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Kevin Paul Ferraris, Jared Paul Golidtum, Brian Karlo W. Zuñiga, Maria Cristina G. Bautista, Jose Carlos Alcazaren, Kenny Seng, and Joseph Erroll Navarro

OBJECTIVE

In the Philippines during recent months, a neurosurgical center that caters primarily to socioeconomically disadvantaged patients has encountered unprecedented changes in practice patterns brought about by the COVID-19 pandemic. In particular, the usual task of outpatient care has shifted to the telemedicine format, bringing along all of its attendant advantages and gargantuan challenges. The authors sought to determine the responsiveness of this telemedicine setup to the needs of their disadvantaged patients and explored the application of Bayesian inference to enhance the use of teleconsultation in daily clinical decision-making.

METHODS

The authors used the following methods to assess the telemedicine setup used in a low-resource setting during the pandemic: 1) a cross-sectional survey of patients who participated in a medical consultation via telemedicine during the 16-week period from March 16, 2020, to July 15, 2020; 2) a cost-benefit analysis of the use of telemedicine by patients; and 3) a case illustration of a Bayesian approach application unique to the teleconsultation scenario.

RESULTS

Of the 272 patient beneficiaries of telemedicine in a 16-week period, 57 responded to the survey. The survey responses regarding neurosurgical outpatient care through telemedicine yielded high ratings of utility for the patients and their caregivers. According to 64% of respondents, the affordability of the telemedicine setup also prevented them from borrowing money from others, among other adverse life events prevented. There were realized financial gains on the part of the patients in terms of cost savings and protection from further impoverishment. The benefit-cost ratio was 3.51 for the patients, signifying that the benefits outweighed the costs. An actual teleconsultation case vignette was reported that is meant to be instructive and contributory to the preparedness of the neurosurgeon on the provider end of the service delivery.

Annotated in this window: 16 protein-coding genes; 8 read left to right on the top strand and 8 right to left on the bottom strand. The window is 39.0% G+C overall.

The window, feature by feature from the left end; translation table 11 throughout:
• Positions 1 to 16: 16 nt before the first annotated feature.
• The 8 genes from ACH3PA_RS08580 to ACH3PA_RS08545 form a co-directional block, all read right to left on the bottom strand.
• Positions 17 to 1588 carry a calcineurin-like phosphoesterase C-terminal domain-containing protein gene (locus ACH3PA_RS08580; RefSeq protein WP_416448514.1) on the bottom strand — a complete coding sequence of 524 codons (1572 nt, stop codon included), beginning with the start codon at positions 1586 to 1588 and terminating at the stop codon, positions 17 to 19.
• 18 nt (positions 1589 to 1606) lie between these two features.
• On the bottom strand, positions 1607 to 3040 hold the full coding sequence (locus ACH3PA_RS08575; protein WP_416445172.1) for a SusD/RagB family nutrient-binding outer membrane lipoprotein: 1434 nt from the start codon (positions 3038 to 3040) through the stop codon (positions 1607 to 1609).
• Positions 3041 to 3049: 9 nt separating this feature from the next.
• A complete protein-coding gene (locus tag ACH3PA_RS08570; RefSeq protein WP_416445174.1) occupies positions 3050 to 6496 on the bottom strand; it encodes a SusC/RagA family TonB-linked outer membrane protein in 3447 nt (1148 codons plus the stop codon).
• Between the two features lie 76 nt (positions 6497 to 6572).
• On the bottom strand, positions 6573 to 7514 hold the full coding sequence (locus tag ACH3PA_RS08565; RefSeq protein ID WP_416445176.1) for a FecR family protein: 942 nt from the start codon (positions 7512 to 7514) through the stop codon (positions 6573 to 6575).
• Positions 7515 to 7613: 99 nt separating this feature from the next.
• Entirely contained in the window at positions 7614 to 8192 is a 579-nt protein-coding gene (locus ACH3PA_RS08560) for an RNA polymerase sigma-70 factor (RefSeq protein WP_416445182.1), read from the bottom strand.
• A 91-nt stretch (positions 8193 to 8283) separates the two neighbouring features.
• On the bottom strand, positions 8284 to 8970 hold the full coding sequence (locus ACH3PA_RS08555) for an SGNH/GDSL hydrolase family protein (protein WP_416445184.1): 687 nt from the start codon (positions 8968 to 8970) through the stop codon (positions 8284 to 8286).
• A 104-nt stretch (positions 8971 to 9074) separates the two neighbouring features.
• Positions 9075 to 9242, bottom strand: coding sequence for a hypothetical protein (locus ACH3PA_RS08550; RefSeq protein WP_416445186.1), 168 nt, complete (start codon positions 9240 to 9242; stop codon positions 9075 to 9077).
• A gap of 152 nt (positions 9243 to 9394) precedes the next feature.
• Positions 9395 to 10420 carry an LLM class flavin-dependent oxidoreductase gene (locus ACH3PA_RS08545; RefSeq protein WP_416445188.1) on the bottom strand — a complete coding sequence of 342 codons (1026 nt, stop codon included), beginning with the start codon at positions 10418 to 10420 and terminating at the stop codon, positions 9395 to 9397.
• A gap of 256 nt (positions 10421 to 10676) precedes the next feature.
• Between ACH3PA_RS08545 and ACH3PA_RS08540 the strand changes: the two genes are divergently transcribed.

CONCLUSIONS

Telemedicine holds promise as a viable and safe method for health service delivery during the pandemic. In the setting of a health system that is continually challenged by shortages of resources, this study shows that an effective telemedicine setup can come with high benefit-cost ratios and quality of care, along with the assurance of patient satisfaction. The potential for high-quality care can be enhanced by the inclusion of the Bayesian framework to the basic toolkit of remote clinical assessment. When confronted with choices in terms of differential diagnosis and tests, the rigor of a simple application of the Bayesian framework can minimize costs arising from uncertainties.